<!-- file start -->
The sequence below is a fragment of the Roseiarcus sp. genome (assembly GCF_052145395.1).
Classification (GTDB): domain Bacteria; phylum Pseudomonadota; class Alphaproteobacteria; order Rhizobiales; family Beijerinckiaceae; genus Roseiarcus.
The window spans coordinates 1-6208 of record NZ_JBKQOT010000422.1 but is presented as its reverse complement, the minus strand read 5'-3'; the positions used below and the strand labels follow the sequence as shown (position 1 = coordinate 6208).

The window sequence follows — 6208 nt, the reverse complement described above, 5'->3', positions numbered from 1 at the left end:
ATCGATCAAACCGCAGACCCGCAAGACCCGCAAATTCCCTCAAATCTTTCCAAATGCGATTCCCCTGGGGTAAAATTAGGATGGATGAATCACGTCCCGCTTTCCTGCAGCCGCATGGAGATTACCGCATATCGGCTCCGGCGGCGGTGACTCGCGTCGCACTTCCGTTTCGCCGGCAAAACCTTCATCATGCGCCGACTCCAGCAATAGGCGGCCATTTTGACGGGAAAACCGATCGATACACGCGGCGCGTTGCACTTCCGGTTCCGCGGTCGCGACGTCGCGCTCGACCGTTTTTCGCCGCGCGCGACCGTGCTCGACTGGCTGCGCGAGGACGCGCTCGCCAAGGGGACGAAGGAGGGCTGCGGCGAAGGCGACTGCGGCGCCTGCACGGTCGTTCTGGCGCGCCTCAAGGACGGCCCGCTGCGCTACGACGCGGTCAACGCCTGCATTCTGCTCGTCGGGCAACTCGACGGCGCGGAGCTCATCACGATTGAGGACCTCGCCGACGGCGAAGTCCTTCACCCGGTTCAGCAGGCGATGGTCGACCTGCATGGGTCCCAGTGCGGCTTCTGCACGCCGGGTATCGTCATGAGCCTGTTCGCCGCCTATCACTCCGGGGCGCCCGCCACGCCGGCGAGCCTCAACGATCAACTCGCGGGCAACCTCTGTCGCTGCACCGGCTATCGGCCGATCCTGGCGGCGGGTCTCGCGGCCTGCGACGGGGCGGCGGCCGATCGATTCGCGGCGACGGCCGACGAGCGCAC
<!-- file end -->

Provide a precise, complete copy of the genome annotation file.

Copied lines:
The sequence below is a fragment of the Roseiarcus sp. genome (assembly GCF_052145395.1).
Classification (GTDB): domain Bacteria; phylum Pseudomonadota; class Alphaproteobacteria; order Rhizobiales; family Beijerinckiaceae; genus Roseiarcus.
The window spans coordinates 1-6208 of record NZ_JBKQOT010000422.1 but is presented as its reverse complement, the minus strand read 5'-3'; the positions used below and the strand labels follow the sequence as shown (position 1 = coordinate 6208).

The window sequence follows — 6208 nt, the reverse complement described above, 5'->3', positions numbered from 1 at the left end:
ATCGATCAAACCGCAGACCCGCAAGACCCGCAAATTCCCTCAAATCTTTCCAAATGCGATTCCCCTGGGGTAAAATTAGGATGGATGAATCACGTCCCGCTTTCCTGCAGCCGCATGGAGATTACCGCATATCGGCTCCGGCGGCGGTGACTCGCGTCGCACTTCCGTTTCGCCGGCAAAACCTTCATCATGCGCCGACTCCAGCAATAGGCGGCCATTTTGACGGGAAAACCGATCGATACACGCGGCGCGTTGCACTTCCGGTTCCGCGGTCGCGACGTCGCGCTCGACCGTTTTTCGCCGCGCGCGACCGTGCTCGACTGGCTGCGCGAGGACGCGCTCGCCAAGGGGACGAAGGAGGGCTGCGGCGAAGGCGACTGCGGCGCCTGCACGGTCGTTCTGGCGCGCCTCAAGGACGGCCCGCTGCGCTACGACGCGGTCAACGCCTGCATTCTGCTCGTCGGGCAACTCGACGGCGCGGAGCTCATCACGATTGAGGACCTCGCCGACGGCGAAGTCCTTCACCCGGTTCAGCAGGCGATGGTCGACCTGCATGGGTCCCAGTGCGGCTTCTGCACGCCGGGTATCGTCATGAGCCTGTTCGCCGCCTATCACTCCGGGGCGCCCGCCACGCCGGCGAGCCTCAACGATCAACTCGCGGGCAACCTCTGTCGCTGCACCGGCTATCGGCCGATCCTGGCGGCGGGTCTCGCGGCCTGCGACGGGGCGGCGGCCGATCGATTCGCGGCGACGGCCGACGAGCGCAC